A surprising find on a ranch in southeastern Arizona has some archaeologists re-thinking a vital period of history in this corner of the Southwest.
In the desert upland just a few miles from both Mexico and New Mexico, researchers have uncovered a 3,000-year-old bison kill site, featuring hundreds of bones and bone fragments, along with dozens of cobblestones and flaked and ground stone tools.
Adding to the surprise is the fact that this location, known as Cave Creek Midden, near the town of Portal, is already well-known to archaeologists.
When it was first investigated in 1936, the site revealed stone tools and other artifacts that came to typify a critical phase in Southwestern history: the period from about 4000 and 500 BCE, when humans first started to re-settle the desert Southwest and develop methods for farming corn.
The discovery of a large bison kill here adds a whole new chapter to the story of the site, and a new understanding of the hunter-gatherers who lived here.
“We found a bunch of bison where we hoped to find corn,” said Dr. Jesse Ballenger, of the University of Arizona, who co-led the new study with Dr. Jonathan Mabry.
“The presence of bison at the Cave Creek Midden site opens interesting avenues of research,” added Francois Lanoe, an Arizona doctoral student who also took part in the study.
“If bison were a major component of people’s diet, well, it is unexpected in that region of the Southwest.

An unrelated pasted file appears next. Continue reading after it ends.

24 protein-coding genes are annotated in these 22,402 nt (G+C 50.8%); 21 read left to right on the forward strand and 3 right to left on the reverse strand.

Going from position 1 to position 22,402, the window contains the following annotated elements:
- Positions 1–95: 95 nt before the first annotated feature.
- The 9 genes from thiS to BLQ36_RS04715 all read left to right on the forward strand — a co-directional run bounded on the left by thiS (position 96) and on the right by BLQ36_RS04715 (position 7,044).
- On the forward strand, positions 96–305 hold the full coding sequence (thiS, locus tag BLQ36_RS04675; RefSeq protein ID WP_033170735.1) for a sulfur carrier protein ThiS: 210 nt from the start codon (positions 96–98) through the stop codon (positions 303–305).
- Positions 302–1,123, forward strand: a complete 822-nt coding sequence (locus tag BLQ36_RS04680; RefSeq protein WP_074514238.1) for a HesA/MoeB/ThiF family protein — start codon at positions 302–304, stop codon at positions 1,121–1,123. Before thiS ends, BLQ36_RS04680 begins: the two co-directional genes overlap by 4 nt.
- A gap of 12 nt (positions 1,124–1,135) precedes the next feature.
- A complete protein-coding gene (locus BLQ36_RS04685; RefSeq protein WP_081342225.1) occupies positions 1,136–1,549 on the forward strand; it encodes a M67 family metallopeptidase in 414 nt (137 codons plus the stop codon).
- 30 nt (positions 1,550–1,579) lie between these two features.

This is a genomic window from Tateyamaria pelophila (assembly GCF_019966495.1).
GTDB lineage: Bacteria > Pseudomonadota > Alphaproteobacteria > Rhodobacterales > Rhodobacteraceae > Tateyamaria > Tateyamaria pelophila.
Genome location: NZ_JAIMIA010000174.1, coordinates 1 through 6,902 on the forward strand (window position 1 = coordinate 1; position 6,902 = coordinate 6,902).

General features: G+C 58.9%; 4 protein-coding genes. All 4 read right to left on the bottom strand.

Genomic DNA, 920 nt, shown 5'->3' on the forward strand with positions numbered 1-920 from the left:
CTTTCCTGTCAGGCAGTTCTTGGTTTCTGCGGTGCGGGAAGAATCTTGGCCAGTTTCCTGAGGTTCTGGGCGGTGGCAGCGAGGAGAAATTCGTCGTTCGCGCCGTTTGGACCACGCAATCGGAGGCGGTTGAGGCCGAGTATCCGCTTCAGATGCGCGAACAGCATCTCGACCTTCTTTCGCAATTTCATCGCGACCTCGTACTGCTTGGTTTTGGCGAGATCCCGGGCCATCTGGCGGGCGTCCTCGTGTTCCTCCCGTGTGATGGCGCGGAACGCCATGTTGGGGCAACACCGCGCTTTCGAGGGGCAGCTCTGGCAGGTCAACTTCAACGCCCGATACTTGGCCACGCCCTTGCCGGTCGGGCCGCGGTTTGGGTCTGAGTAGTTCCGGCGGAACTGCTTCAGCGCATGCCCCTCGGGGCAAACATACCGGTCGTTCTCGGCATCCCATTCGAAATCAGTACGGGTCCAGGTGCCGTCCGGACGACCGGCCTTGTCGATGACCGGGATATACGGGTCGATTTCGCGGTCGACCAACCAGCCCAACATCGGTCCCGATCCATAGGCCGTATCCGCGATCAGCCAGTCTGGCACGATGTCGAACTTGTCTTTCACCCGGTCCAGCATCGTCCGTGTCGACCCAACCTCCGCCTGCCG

“If they were not, it is equally interesting: Why would people bypass such a highly-ranked resource?”
Very little has been found — and therefore little is known — from this phase of Southwestern history, known as the Middle Archaic or Chiricahua stage of the Cochise tradition, which is thought to be ancestral to the Mogollon culture.
So, Ballenger and his colleagues sought to re-investigate Cave Creek Midden and search for new clues about the region’s earliest corn farmers. [Read about an amazing maize discovery: “First Evidence of Corn Beer in Southwest Discovered“]
“[This site] is a huge deal, because it defined about 40 years of how people conceptualized that vague moment in prehistory,” noted Ballenger, who is also president of the Arizona Archaeological and Historical Society, which sponsored the research.
When the team began investigating Cave Creek Midden in the fall of 2014, they uncovered something that previous excavations had either missed or dismissed: a deep layer of dark soil about 45 centimeters (18 inches) thick, rich with cobbles, bison bones, and a few stone artifacts.
The dark soil marked the boundaries of what had been a spring-fed wetland, known regionally as a cienega.
The researchers were able to date this layer thanks to a small pit they found within it, containing ground stone tools, a bison bone that had been broken radially — as if with a hammerstone — and a bit of charcoal, which was radiocarbon dated to about 1,300 BCE.
“They may go a bit older,” Ballenger said of the bison bones, “but we don’t know.”
Some aspects of this artifact assemblage may be easier to understand than others, he said.
The cobbles, for example, may have been used for bludgeoning animals or breaking bones, or perhaps just as stepping stones across the marsh.
Shaped hand tools, called manos, were also present in large numbers.
But in addition to what they found, the researchers also took note of what seemed to be absent — namely, the butchering and cooking tools that are usually associated with bison kills.